Adding a QR code to your contact page which links to an online map that is locked into your location is a great way to simplify the process of a visitor looking up your location on their phone. This can then be used for navigational purposes when they are making their way to your premises.

Use a vCard to Share Contact Details

Another popular use for QR cards that translates well to online publishing, is sharing contact details using the vCard format.

Contact details stored in a vCard.

This gives your visitors an easy way to store your details in their phone as one of their contacts, rather than entering them manually.

App Downloads

If you are offering your visitors a mobile app, or linking out to apps created by others, you can create a QR code that not only links to the app, but also automatically redirects visitors to the correct store based on the device they are using.

Link to App Stores
Links to the relevant store for downloading an app.

Add a “Clickable” Link to Printed Pages

If your visitors are printing pages from your website, a way you can make it easier for them to find their way back to your online content later on is to insert a QR code into the footer of printed copies of your pages.

The free QR Print plugin can take care of this for you and requires no setup beyond installing and activating the plugin. Despite not being updated for over two years now, the plugin worked as advertised when tested with WordPress 4.0.1.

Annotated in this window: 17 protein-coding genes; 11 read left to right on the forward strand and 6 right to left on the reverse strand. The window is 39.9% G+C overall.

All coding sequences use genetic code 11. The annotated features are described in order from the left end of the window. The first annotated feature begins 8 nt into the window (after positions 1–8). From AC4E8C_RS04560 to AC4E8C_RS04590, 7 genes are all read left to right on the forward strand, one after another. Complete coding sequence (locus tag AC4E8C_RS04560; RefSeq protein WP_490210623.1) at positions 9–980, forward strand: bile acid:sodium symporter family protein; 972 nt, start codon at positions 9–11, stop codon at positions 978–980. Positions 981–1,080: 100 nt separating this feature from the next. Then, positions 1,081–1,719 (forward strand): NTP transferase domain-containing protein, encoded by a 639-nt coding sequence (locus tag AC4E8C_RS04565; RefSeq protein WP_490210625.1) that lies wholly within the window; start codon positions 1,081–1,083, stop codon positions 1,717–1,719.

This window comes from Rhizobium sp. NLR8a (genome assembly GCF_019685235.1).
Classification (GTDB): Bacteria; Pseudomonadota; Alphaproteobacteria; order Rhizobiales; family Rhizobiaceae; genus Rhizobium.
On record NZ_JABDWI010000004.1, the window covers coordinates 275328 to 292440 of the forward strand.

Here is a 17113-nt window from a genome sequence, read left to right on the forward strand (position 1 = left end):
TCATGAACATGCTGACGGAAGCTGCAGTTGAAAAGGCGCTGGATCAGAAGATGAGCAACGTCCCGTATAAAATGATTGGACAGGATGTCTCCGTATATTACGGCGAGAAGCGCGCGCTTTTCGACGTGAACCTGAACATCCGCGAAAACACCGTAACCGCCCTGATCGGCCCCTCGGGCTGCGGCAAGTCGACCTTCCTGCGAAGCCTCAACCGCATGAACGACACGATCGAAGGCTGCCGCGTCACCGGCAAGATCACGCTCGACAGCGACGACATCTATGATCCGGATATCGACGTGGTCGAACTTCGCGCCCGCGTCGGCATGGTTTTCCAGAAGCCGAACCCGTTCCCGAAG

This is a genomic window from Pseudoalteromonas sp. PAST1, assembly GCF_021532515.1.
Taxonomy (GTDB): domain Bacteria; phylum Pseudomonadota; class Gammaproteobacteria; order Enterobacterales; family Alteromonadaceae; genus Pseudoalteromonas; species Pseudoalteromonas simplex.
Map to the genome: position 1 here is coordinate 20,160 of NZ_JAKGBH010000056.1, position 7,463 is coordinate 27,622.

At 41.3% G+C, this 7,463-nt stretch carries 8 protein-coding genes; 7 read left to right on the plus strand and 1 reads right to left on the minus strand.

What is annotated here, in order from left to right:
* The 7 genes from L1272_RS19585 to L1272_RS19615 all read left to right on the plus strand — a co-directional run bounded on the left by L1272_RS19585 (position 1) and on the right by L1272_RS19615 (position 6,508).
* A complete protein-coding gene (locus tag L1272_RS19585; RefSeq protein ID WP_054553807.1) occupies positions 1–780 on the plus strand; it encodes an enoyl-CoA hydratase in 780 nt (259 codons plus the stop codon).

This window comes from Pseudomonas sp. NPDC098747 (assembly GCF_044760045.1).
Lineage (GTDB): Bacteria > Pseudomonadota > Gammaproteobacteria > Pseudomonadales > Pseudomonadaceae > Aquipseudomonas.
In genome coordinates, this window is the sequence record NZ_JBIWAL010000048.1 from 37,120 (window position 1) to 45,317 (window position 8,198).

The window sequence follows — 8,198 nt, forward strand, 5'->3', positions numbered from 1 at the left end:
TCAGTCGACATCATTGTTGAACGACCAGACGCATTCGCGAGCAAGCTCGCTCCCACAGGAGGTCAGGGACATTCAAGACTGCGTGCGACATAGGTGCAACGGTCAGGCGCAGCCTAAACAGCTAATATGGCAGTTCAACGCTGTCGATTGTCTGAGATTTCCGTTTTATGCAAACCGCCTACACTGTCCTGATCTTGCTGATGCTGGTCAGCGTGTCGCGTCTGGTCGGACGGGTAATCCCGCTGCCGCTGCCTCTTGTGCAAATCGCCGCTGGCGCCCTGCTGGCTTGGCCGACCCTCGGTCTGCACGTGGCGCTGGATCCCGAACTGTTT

If you are creating printable content and want to do the next best thing after adding a clickable link to a sheet of paper, this plugin is well worth investigating.

Improve WordPress Site Security

Last but not least is perhaps the most practical use for QR codes on a WordPress site: adding two-step verification to the login process.

As well as, or even instead of, entering your username and password, you can set your website to require that a trusted device scans the QR code on the login page. This helps ensure that even if your passwords get compromised, unless a hacker also has access to your mobile device, they won’t be able log into your site.

QR Code Two-Step Authentication
QR code two-step authentication in action.

If this sounds like an appealing way of increasing the security of your WordPress website, Rublon is a free plugin that adds QR code-based two-factor authentication to a WordPress site.